Coastal Risk’s Flood Risk Model Predicts Actual Flooding from Irma

The impacts of Irma and Harvey were devastating and our thoughts are with the communities that are recovering from these hurricanes. While it is difficult to predict the potential track of a hurricane, there is technology that can accurately predict what will happen to specific properties under different categories of storms and high tide/heavy rainfall conditions. Coastal Risk Consulting is the only company that provides this service for individuals, businesses and governments.

While Irma came ashore in Naples as a Cat 3 hurricane, it had the impact of a Cat 1 in Miami. Prior to the storm, Coastal Risk Consulting conducted a flood risk analysis of the area around the J.W. Marriott hotel in the Brickell Avenue area of Miami. Our analysis showed that the average mean inundation at this site would be 3.3 feet. This was later confirmed by press and local government reporting that flooding at this spot was over 3 feet. The side-by-side representation below shows that   Coastal Risk’s projection of the hotel’s storm surge was consistent with real-time images of Hurricane Irma’s actual impact.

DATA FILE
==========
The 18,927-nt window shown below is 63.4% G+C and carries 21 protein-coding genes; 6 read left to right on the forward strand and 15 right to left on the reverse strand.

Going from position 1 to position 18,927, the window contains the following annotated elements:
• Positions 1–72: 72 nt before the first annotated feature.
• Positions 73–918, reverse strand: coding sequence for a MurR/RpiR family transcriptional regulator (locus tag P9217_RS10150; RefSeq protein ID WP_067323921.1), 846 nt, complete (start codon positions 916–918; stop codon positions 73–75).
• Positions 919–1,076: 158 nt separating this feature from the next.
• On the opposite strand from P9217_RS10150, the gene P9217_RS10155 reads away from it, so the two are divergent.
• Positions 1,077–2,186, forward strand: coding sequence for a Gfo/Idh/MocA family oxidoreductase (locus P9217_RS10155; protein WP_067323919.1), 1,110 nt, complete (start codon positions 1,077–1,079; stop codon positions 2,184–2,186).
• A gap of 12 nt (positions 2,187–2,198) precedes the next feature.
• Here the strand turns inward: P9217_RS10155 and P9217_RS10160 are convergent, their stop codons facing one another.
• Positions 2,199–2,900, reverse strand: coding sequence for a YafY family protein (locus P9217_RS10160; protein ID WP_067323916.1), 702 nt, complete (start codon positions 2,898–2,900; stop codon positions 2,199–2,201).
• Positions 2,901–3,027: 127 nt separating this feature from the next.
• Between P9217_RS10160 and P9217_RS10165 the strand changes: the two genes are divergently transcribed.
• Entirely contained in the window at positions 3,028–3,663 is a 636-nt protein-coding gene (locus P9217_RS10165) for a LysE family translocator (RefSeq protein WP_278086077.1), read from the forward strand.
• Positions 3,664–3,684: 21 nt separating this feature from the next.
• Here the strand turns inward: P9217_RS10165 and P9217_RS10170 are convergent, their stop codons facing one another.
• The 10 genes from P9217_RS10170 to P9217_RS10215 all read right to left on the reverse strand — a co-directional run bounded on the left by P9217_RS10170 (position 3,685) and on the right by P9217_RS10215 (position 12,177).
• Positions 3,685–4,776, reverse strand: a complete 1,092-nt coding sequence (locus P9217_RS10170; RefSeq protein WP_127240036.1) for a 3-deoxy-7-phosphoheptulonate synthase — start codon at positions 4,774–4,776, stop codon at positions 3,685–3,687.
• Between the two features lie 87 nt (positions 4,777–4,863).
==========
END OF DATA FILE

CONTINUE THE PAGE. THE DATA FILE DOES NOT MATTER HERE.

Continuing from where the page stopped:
Similarly, we accurately predicted storm surge at the Chamber of Commerce building in Jacksonville. In this case the storm surge was a high category 2, almost a category 3. 

These analyses are important because they help to highlight that certain preventivemeasures can greatly help in reducing damage from flooding risks. For instance, Coastal Risk’s field experiments conducted during “King Tide” season in October 2016 found that where Miami Beach’s pumps were in place and operating, King Tide flooding was substantially reduced.

“Coastal Risk is hopeful that with our advanced modeling, communities will be better informed of their risk,” says Albert Slap, Coastal Risk President. “This type of information can be critical to helping  prepare for devastating storms such as Harvey and Irma.”

For more on how our products and services can help your community prepare for a heavy rainfall event, please visit www.floodscores.com or www.coastalriskconsulting.com

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